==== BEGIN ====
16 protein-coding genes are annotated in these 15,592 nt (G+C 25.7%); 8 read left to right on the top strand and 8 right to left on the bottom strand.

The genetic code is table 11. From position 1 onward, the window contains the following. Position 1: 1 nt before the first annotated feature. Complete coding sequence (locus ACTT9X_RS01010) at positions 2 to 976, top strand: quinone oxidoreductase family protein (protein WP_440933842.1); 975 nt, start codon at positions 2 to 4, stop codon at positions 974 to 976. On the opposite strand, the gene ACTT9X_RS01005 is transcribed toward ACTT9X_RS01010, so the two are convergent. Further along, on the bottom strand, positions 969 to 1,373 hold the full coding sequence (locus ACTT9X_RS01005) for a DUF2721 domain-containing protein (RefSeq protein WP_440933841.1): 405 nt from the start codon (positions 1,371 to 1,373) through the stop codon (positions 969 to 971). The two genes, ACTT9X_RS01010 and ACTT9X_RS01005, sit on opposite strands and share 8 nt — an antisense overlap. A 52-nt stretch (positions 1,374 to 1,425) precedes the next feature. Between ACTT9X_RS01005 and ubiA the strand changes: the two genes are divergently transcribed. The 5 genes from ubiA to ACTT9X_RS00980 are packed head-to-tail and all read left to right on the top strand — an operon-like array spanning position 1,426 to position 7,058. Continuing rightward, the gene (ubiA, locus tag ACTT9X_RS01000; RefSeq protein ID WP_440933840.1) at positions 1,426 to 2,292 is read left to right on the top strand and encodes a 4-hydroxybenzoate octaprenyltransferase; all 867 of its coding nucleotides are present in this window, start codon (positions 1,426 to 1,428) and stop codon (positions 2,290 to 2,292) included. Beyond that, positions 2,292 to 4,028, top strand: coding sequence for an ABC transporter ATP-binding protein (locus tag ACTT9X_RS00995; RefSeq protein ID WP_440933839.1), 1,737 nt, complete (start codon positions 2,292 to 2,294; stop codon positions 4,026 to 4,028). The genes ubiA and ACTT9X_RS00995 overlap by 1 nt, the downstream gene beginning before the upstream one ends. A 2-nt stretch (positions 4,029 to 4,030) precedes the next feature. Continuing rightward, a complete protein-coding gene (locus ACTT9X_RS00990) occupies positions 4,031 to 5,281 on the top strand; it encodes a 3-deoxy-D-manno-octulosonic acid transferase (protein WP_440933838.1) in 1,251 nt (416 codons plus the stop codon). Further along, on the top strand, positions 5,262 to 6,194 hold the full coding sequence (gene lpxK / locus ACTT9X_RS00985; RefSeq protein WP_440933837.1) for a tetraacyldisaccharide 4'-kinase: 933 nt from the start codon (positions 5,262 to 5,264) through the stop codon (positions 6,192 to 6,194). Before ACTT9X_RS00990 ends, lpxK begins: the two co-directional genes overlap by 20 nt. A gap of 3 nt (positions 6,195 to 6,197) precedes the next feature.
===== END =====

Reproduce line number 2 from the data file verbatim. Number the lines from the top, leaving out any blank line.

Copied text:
The genetic code is table 11. From position 1 onward, the window contains the following. Position 1: 1 nt before the first annotated feature. Complete coding sequence (locus ACTT9X_RS01010) at positions 2 to 976, top strand: quinone oxidoreductase family protein (protein WP_440933842.1); 975 nt, start codon at positions 2 to 4, stop codon at positions 974 to 976. On the opposite strand, the gene ACTT9X_RS01005 is transcribed toward ACTT9X_RS01010, so the two are convergent. Further along, on the bottom strand, positions 969 to 1,373 hold the full coding sequence (locus ACTT9X_RS01005) for a DUF2721 domain-containing protein (RefSeq protein WP_440933841.1): 405 nt from the start codon (positions 1,371 to 1,373) through the stop codon (positions 969 to 971). The two genes, ACTT9X_RS01010 and ACTT9X_RS01005, sit on opposite strands and share 8 nt — an antisense overlap. A 52-nt stretch (positions 1,374 to 1,425) precedes the next feature. Between ACTT9X_RS01005 and ubiA the strand changes: the two genes are divergently transcribed. The 5 genes from ubiA to ACTT9X_RS00980 are packed head-to-tail and all read left to right on the top strand — an operon-like array spanning position 1,426 to position 7,058. Continuing rightward, the gene (ubiA, locus tag ACTT9X_RS01000; RefSeq protein ID WP_440933840.1) at positions 1,426 to 2,292 is read left to right on the top strand and encodes a 4-hydroxybenzoate octaprenyltransferase; all 867 of its coding nucleotides are present in this window, start codon (positions 1,426 to 1,428) and stop codon (positions 2,290 to 2,292) included. Beyond that, positions 2,292 to 4,028, top strand: coding sequence for an ABC transporter ATP-binding protein (locus tag ACTT9X_RS00995; RefSeq protein ID WP_440933839.1), 1,737 nt, complete (start codon positions 2,292 to 2,294; stop codon positions 4,026 to 4,028). The genes ubiA and ACTT9X_RS00995 overlap by 1 nt, the downstream gene beginning before the upstream one ends. A 2-nt stretch (positions 4,029 to 4,030) precedes the next feature. Continuing rightward, a complete protein-coding gene (locus ACTT9X_RS00990) occupies positions 4,031 to 5,281 on the top strand; it encodes a 3-deoxy-D-manno-octulosonic acid transferase (protein WP_440933838.1) in 1,251 nt (416 codons plus the stop codon). Further along, on the top strand, positions 5,262 to 6,194 hold the full coding sequence (gene lpxK / locus ACTT9X_RS00985; RefSeq protein WP_440933837.1) for a tetraacyldisaccharide 4'-kinase: 933 nt from the start codon (positions 5,262 to 5,264) through the stop codon (positions 6,192 to 6,194). Before ACTT9X_RS00990 ends, lpxK begins: the two co-directional genes overlap by 20 nt. A gap of 3 nt (positions 6,195 to 6,197) precedes the next feature.